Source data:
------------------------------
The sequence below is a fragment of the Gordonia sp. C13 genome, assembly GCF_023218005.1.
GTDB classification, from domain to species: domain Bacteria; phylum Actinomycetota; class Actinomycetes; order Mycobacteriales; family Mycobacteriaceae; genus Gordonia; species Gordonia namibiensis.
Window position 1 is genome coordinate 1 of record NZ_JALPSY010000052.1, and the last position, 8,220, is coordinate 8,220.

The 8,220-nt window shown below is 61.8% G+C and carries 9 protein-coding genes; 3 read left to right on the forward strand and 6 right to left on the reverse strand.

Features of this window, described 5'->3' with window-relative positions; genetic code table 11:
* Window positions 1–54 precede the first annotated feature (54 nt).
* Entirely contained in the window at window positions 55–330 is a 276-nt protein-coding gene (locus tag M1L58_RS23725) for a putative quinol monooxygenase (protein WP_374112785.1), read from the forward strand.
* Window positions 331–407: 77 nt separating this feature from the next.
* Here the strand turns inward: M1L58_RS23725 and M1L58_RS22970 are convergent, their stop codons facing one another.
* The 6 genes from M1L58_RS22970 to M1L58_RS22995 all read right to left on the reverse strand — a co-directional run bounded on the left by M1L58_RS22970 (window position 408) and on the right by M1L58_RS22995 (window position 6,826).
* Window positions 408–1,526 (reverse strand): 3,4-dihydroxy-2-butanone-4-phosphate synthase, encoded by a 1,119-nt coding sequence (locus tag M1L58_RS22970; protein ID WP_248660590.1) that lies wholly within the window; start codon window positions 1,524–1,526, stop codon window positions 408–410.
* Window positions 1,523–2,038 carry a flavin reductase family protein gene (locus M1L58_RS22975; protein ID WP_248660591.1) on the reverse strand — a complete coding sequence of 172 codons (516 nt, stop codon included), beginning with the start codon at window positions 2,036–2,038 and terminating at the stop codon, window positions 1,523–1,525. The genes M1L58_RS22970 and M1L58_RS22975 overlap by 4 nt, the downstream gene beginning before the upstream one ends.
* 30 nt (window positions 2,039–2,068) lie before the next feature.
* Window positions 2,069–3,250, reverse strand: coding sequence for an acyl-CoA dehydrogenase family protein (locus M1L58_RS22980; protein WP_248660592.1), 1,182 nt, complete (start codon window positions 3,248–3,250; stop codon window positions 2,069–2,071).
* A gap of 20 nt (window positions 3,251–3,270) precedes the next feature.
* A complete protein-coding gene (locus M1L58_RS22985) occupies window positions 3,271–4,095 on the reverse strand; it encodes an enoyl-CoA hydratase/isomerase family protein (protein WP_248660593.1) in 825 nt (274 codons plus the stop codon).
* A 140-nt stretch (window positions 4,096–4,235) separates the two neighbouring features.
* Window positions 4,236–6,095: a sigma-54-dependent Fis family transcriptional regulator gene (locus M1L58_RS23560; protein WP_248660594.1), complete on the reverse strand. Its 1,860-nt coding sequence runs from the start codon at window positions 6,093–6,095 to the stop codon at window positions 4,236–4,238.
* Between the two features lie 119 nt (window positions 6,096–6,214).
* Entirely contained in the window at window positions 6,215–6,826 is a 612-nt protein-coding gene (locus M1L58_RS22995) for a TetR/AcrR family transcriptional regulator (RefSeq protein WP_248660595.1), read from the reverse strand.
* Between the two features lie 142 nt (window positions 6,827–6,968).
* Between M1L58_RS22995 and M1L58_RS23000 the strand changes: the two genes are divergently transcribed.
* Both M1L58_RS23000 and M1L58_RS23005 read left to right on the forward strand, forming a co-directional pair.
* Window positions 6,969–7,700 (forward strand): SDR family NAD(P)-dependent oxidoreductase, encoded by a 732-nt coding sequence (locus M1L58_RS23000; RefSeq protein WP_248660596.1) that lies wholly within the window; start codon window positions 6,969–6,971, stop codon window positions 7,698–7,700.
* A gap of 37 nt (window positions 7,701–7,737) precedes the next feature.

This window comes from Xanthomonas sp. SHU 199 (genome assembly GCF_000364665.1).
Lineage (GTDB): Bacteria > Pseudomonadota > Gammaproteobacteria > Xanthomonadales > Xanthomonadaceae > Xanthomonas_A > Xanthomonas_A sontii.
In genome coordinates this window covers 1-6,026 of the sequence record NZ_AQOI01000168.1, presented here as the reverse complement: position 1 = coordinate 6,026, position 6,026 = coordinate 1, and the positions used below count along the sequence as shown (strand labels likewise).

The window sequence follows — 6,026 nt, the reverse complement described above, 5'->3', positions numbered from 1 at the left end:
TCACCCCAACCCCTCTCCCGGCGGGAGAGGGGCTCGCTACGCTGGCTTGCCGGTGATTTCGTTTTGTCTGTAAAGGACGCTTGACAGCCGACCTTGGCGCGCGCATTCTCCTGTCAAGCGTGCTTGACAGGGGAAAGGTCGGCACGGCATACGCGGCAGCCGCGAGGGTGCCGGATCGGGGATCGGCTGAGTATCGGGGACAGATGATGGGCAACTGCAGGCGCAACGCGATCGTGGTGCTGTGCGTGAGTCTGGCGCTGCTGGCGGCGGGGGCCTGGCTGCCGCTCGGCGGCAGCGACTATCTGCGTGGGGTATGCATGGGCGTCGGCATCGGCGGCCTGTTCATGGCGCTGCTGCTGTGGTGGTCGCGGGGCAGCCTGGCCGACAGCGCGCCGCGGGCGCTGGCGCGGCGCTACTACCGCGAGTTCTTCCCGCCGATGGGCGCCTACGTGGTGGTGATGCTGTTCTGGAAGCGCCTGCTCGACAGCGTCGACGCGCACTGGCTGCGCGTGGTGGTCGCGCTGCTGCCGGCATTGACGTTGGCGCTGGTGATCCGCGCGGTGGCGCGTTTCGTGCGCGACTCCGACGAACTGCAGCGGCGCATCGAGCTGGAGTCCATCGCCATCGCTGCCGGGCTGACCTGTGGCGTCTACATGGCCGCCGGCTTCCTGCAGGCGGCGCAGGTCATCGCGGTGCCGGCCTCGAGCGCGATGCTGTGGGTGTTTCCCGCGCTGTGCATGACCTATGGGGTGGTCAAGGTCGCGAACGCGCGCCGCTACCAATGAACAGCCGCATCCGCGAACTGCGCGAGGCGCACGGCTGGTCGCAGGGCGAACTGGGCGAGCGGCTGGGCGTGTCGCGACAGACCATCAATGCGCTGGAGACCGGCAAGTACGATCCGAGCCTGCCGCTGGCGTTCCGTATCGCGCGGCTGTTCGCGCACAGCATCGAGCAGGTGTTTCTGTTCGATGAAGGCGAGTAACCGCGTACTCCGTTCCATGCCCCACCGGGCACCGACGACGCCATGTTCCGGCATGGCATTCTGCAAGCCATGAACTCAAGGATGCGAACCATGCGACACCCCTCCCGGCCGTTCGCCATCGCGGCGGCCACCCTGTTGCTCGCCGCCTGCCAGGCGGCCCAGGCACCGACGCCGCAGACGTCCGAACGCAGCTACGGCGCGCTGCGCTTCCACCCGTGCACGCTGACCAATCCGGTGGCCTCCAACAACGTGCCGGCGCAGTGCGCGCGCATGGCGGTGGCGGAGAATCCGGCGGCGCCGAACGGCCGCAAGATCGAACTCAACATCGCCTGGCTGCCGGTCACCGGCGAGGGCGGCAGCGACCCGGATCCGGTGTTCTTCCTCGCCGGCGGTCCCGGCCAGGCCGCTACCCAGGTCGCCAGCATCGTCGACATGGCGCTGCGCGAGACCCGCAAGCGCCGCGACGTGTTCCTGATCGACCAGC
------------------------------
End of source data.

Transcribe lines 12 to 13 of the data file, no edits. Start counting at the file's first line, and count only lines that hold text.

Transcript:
* Window positions 1,523–2,038 carry a flavin reductase family protein gene (locus M1L58_RS22975; protein ID WP_248660591.1) on the reverse strand — a complete coding sequence of 172 codons (516 nt, stop codon included), beginning with the start codon at window positions 2,036–2,038 and terminating at the stop codon, window positions 1,523–1,525. The genes M1L58_RS22970 and M1L58_RS22975 overlap by 4 nt, the downstream gene beginning before the upstream one ends.
* 30 nt (window positions 2,039–2,068) lie before the next feature.